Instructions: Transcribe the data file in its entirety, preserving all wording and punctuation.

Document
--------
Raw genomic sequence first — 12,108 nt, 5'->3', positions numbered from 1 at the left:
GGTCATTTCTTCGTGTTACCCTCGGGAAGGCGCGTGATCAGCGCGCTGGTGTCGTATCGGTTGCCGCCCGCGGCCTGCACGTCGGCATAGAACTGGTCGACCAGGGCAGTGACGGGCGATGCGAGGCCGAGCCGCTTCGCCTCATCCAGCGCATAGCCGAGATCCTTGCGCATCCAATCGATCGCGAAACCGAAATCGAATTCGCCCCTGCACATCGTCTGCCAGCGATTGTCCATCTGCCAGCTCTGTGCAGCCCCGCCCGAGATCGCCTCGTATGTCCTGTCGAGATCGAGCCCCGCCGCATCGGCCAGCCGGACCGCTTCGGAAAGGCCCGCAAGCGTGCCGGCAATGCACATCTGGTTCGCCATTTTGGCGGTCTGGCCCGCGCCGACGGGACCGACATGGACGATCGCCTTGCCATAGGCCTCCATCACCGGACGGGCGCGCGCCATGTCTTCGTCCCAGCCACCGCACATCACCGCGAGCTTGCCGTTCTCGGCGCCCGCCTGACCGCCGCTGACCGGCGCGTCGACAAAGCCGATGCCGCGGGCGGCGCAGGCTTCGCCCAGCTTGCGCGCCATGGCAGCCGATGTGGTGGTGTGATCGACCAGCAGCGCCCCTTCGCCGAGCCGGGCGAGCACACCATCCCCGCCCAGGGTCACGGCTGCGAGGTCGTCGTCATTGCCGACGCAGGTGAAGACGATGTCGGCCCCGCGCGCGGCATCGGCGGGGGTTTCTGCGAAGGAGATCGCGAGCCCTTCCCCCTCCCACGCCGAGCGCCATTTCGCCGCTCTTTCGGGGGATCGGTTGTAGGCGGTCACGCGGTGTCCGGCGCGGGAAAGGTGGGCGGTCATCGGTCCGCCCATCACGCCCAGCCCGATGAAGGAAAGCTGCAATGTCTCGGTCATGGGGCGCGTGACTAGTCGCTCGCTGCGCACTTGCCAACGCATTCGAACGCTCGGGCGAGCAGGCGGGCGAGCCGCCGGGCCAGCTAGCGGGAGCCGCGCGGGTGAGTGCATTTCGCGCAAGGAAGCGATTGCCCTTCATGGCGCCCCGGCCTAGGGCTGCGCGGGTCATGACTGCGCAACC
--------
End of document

Raw genomic sequence first — 12,108 nt, 5'->3', positions numbered from 1 at the left:
GGTCATTTCTTCGTGTTACCCTCGGGAAGGCGCGTGATCAGCGCGCTGGTGTCGTATCGGTTGCCGCCCGCGGCCTGCACGTCGGCATAGAACTGGTCGACCAGGGCAGTGACGGGCGATGCGAGGCCGAGCCGCTTCGCCTCATCCAGCGCATAGCCGAGATCCTTGCGCATCCAATCGATCGCGAAACCGAAATCGAATTCGCCCCTGCACATCGTCTGCCAGCGATTGTCCATCTGCCAGCTCTGTGCAGCCCCGCCCGAGATCGCCTCGTATGTCCTGTCGAGATCGAGCCCCGCCGCATCGGCCAGCCGGACCGCTTCGGAAAGGCCCGCAAGCGTGCCGGCAATGCACATCTGGTTCGCCATTTTGGCGGTCTGGCCCGCGCCGACGGGACCGACATGGACGATCGCCTTGCCATAGGCCTCCATCACCGGACGGGCGCGCGCCATGTCTTCGTCCCAGCCACCGCACATCACCGCGAGCTTGCCGTTCTCGGCGCCCGCCTGACCGCCGCTGACCGGCGCGTCGACAAAGCCGATGCCGCGGGCGGCGCAGGCTTCGCCCAGCTTGCGCGCCATGGCAGCCGATGTGGTGGTGTGATCGACCAGCAGCGCCCCTTCGCCGAGCCGGGCGAGCACACCATCCCCGCCCAGGGTCACGGCTGCGAGGTCGTCGTCATTGCCGACGCAGGTGAAGACGATGTCGGCCCCGCGCGCGGCATCGGCGGGGGTTTCTGCGAAGGAGATCGCGAGCCCTTCCCCCTCCCACGCCGAGCGCCATTTCGCCGCTCTTTCGGGGGATCGGTTGTAGGCGGTCACGCGGTGTCCGGCGCGGGAAAGGTGGGCGGTCATCGGTCCGCCCATCACGCCCAGCCCGATGAAGGAAAGCTGCAATGTCTCGGTCATGGGGCGCGTGACTAGTCGCTCGCTGCGCACTTGCCAACGCATTCGAACGCTCGGGCGAGCAGGCGGGCGAGCCGCCGGGCCAGCTAGCGGGAGCCGCGCGGGTGAGTGCATTTCGCGCAAGGAAGCGATTGCCCTTCATGGCGCCCCGGCCTAGGGCTGCGCGGGTCATGACTGCGCAACC